About ten years ago, as I was starting my “career” in fine art photography, it seemed about time that I irradiate something in an investigative-art way. First it was some of my daughters’ dolls, then other things I found around the house or growing in my garden. Really, I chose anything that I could a) carry to work and b) would fit on a piece or two of x-ray film — more recently a digital x-ray imager. Six years ago I took a few cameras with me to x-ray out of curiosity and was fascinated by the result.
That’s how SPECIATION began and it grew from there.
EM: Talking about time, how long did this project take from conception to completion? Was it a case of finding the tools and then developing the idea or the other way round?
Kent Krugh: I started the project in 2014 using x-ray film and finished it in 2019 having x-rayed 128 different cameras — many of them from multiple orientations. I also x-rayed quite a few non-camera film photography items: dark room bulbs, lenses, photometers, developing tanks, etc. I had the tools, then developed the project. My book was published in December of 2018 by Fraction Editions of Santa Fe, NM.
EM: What did it take to get the images, “just right”. Was the process iterative, or did you just get lucky? Extending that, what was the most interesting camera you captured for the project, either in terms of how the result made you feel or how its innards clashed with your expectations?
Kent Krugh: Good question. With film, as you know, the process was part guess and part professional experience, yet in the end it was an iterative process. But once established, it varied little from camera to camera.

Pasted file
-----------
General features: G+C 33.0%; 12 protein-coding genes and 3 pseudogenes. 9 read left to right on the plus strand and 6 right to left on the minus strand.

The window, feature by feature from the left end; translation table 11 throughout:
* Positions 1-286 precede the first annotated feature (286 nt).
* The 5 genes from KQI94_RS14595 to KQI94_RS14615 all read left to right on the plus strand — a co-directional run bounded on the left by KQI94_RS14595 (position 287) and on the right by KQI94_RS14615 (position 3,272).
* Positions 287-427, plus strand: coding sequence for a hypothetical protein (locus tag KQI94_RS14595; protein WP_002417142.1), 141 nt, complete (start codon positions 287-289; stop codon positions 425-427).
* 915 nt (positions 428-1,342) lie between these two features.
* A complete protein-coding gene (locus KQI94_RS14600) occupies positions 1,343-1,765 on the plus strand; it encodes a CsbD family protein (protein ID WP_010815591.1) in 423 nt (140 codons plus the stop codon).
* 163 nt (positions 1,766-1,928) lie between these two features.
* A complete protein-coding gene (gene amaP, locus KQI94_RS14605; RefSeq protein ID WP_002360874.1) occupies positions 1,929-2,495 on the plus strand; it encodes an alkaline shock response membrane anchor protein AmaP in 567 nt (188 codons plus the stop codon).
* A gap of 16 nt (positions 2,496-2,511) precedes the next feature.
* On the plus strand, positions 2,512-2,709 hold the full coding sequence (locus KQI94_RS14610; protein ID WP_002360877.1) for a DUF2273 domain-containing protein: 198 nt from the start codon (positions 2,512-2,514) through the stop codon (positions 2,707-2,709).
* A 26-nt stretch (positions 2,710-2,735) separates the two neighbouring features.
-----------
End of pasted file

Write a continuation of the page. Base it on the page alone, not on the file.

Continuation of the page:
The large coiled spring in the Argus A with the collapsible lens was a real surprise to me. But the most impressive camera when X-rayed was the Swiss-made Bolex-Paillard H8 Reflex movie camera. The variety and number of gears inside along with the large coiled spring was spectacular.
(EM: See the first image below)
EM: I’m pretty sure I noticed one or two digital cameras in the mix. What drove your choices to use the mix you did. And, do you still own or use any of the cameras you captured for the project?
Kent Krugh: Yes, there are a few digital cameras. Several I still use, which should answer the question of if the x-rays permanently damaged the digital cameras: no.
At the start of the project, I brought in a few cameras from my own small collection of about 20 cameras. After showing some of my photography buddies the x-rays, they offered me theirs for the project.
Eventually, I learned that a friend from church had over 500 cameras and when I visited his collection, I was like a kid in a candy shop! I also had fun at flea markets and garage sales expanding my collection, which has grown from about 20 to over 100.
EM: Do you think film photography still has a place in today’s photographic climate, be that from the perspective of end result or process?